Quinn loves doing projects, activities and games, especially STEM related ones. Though I have a Liberal Arts background, I too enjoy these projects and was just as eager for the package to arrive. The kit is for children as young as three, but I must say that some adults could benefit and have fun from these science experiments that are not all that time consuming and require items that most people already have in their household.

Though my little girl is not writing as yet, we were able to discuss what she thought would happen before starting a project. I even taught her the word: hypothesis. We enjoyed doing the primary color experiment together, and days later she still talks about the primary and secondary colors and how red and blue make purple. Quinn’s Nana thoroughly enjoyed doing the volcano experiment with her so much that they did it two times.

Some of the other experiments involve learning about how plants sprout from seeds, examining different insects and determining what sinks and floats, and we’re both looking forward to doing them too. I was so impressed by the twelve piece kit that I ordered the Learning Resources Primary Science Deluxe Lab Set, 45 Piece set so that we can do more experiments in the weeks to come.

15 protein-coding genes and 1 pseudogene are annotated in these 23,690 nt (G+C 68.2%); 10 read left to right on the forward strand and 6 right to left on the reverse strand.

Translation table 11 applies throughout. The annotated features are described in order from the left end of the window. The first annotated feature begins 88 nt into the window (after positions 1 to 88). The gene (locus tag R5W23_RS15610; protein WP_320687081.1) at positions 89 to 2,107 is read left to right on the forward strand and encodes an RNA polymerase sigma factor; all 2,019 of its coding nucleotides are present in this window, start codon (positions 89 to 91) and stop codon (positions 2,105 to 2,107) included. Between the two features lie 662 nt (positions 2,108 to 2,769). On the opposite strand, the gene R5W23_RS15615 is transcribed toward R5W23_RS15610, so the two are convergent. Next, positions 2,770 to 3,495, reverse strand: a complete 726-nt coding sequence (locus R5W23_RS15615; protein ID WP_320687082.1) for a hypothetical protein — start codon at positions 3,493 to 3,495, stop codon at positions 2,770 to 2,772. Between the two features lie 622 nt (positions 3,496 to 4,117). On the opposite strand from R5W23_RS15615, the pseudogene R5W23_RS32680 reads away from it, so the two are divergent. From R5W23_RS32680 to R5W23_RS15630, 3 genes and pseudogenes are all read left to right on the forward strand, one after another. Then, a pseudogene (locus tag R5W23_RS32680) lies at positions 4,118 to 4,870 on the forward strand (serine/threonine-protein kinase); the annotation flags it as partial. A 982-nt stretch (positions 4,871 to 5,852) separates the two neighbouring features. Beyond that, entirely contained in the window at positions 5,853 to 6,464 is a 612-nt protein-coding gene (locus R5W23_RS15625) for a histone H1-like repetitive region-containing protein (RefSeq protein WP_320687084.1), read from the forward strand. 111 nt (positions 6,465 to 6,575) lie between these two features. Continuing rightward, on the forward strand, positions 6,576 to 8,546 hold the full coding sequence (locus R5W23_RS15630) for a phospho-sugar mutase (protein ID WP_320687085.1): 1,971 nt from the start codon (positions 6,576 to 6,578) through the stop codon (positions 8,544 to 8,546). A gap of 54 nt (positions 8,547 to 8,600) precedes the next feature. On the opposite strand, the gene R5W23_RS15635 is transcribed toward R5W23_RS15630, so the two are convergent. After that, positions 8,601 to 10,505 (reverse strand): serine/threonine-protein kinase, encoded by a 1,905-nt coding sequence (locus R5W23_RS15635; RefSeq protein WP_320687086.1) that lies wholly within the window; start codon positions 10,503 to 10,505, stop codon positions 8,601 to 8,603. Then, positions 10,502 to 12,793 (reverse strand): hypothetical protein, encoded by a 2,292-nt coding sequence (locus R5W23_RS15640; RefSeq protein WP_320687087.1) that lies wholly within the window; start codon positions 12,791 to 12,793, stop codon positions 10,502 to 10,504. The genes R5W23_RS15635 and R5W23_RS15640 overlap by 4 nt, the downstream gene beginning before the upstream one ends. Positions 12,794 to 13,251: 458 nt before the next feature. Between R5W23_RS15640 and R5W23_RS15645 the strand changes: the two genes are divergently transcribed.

These experiments remind me of how much I enjoyed going to science class in grade school and how I wish these at home kits existed when I was younger. Of course, there’s no absolute science to raising children and making sure they have a perfect childhood and have a solid foundation for learning, but I’m so grateful to be creating these memories with my daughter and hope they stay with her for years to come.

All the best,

Tanya

STEM Fun: Learning at the Franklin Institute with My Little Girl

With a huge smile on her face, my three year old exclaimed, “This place is awesome!” as we explored the many exhibits at the Franklin Institute. This actually was her first time at the Franklin Institute because I was waiting for her to be a little older to be able to enjoy most of the exhibits and activities, but with the Science Behind Pixar exhibit and deciding to get a membership with 15 percent off, I figured it was time. Also, I thought this would be perfect for Quinn’s cognitive development, especially since she’s developed in the STEM areas.